Yoan Moncada is shaking off effects of illness and feeling stronger heading into 2021
“It was very, very difficult for me to keep playing because I wasn’t feeling like myself,” Yoan Moncada said.
GLENDALE, Ariz. — Let’s cut to the news inquiring minds really want: Yoan Moncada’s new single will in fact be used by the White Sox third baseman as his walk-up song at Guaranteed Rate Field in 2021.
“About my single, yes, I am planning to use that song as my walk-up song and just play it everywhere,” Moncada proudly said Tuesday through translator Billy Russo, his eyes opening wider and a smile beaming from his face after answering more mundane baseball questions.
Better yet, Moncada will more than likely feel better walking to the plate with more energy than he strolled up for his 231 plate appearances in 2020. Last season he batted a subpar .225/.320/.385 with six homers after batting .315/.367/.548 with 25 homers and 34 doubles in 2019. Moncada tested positive for the coronavirus during the intake process ahead of summer camp, and the effects of it beat him up, admittedly, and it was hard to fault him for his production.
Exit velocities on balls off his bat were down, feeling shortness of breath was a real thing, and pictures and TV shots of Moncada sitting in the dugout, breathing heavily after scoring from first or second base, told the story.
“It was very, very difficult for me to keep playing because I wasn’t feeling like myself,” Moncada said. “I knew that I wasn’t 100 percent, but I had to be there, I needed to be playing in order to help the team in the capacity that I had at the moment. It was definitely a struggle.”
All of the tests run on Moncada after the season, general manager Rick Hahn said, from EKGs to vitamin levels, to blood scans and CT scans were normal. And so far at camp, following an offseason of rest, Moncada says he feels much better and is confident he can handle the rigors of a full season. He played in 52 of last season’s 60 games.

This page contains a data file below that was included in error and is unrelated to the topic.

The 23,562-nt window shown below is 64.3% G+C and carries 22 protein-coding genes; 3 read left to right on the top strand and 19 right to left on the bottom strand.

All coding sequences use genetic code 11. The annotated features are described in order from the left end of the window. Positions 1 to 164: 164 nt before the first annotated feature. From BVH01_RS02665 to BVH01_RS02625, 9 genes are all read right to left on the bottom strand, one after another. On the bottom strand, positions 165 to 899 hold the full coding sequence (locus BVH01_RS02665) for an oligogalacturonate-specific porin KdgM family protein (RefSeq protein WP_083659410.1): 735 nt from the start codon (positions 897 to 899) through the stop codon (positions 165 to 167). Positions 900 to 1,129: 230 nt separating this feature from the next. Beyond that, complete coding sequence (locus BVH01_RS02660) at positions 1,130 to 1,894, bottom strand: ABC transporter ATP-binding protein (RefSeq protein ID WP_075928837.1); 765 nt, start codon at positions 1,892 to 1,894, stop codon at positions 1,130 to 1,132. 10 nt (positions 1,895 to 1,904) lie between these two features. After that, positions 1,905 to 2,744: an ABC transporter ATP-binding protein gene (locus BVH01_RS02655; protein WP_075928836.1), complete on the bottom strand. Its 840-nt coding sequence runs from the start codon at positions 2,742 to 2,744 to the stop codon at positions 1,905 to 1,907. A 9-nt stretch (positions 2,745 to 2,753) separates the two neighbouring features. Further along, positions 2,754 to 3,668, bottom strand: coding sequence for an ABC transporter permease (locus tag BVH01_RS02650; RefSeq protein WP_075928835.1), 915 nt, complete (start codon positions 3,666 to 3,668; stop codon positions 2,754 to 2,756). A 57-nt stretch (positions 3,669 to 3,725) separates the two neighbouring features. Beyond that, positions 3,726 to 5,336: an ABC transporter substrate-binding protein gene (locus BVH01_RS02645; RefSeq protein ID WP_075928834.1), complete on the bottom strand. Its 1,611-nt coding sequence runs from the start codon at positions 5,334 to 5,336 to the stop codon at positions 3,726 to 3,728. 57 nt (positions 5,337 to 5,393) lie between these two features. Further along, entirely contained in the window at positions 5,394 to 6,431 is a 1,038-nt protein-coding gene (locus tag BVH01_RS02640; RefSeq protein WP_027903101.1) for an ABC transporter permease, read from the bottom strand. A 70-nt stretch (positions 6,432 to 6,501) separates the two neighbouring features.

“In all sincerity, I feel very good right now,” Moncada said. “I feel strong, I feel good. I am prepared to handle 162-plus games. I don’t think it’s going to be a problem for me to handle the season.”
“Compared to the problems he had last year with health and so forth,” manager Tony La Russa said, “I can tell he’s healthy and that’s a heck of a place to start. His swing looks very productive from both sides.”
Aside from dealing with early spring arm soreness that has restricted his throwing, Moncada looks like himself again.
“You’ve got to watch that closely, he’s a key guy,” La Russa said.
“We’ll watch him closely. This is February and we’re being careful with his arm so he has time to get it ready. Otherwise, he looks like he’s ready to go.”
Also worth watching, depending on one’s tastes, is a newly released music video for Moncada’s debut single, “Desastre Personal.”
The song is a collaboration between Moncada and artists El Chacal and Lenier. In the video, Moncada sings in front of a swimming pool, dances with women while decked out in a colorful outfit and a necklace referencing his uniform jersey number 10 with the White Sox.
Moncada had published a song on Instagram singing one of Lenier’s songs, and Lenier reached out to him, starting the idea for the music video.
If the video is any indication, Moncada is getting some zip in is step again. Looking at his zesty numbers of 2019, and knowing what he can add to a power-packed lineup that thrived in 2020 even without him at his best, is a source of energy in and of itself.
“Definitely. It is a motivation,” Moncada said. “Now I have the chance to prove that I am the kind of player that I was in 2019, that that is the kind of player I am. And I think I can do better. You always learn from those bad moments. Those bad moments put you in a better position going forward. I’m going to use all that this year and going forward in my future.
“Sometimes [last season] I was just out of energy. I didn’t have the energy to do anything. It was difficult, and both areas were a struggle for me.
“My main goal right now is just to stay healthy, be able to play every day and help this team every day. I know that if I do that, the [numbers will] be there. I’m just trying to build up and trying to stay healthy.”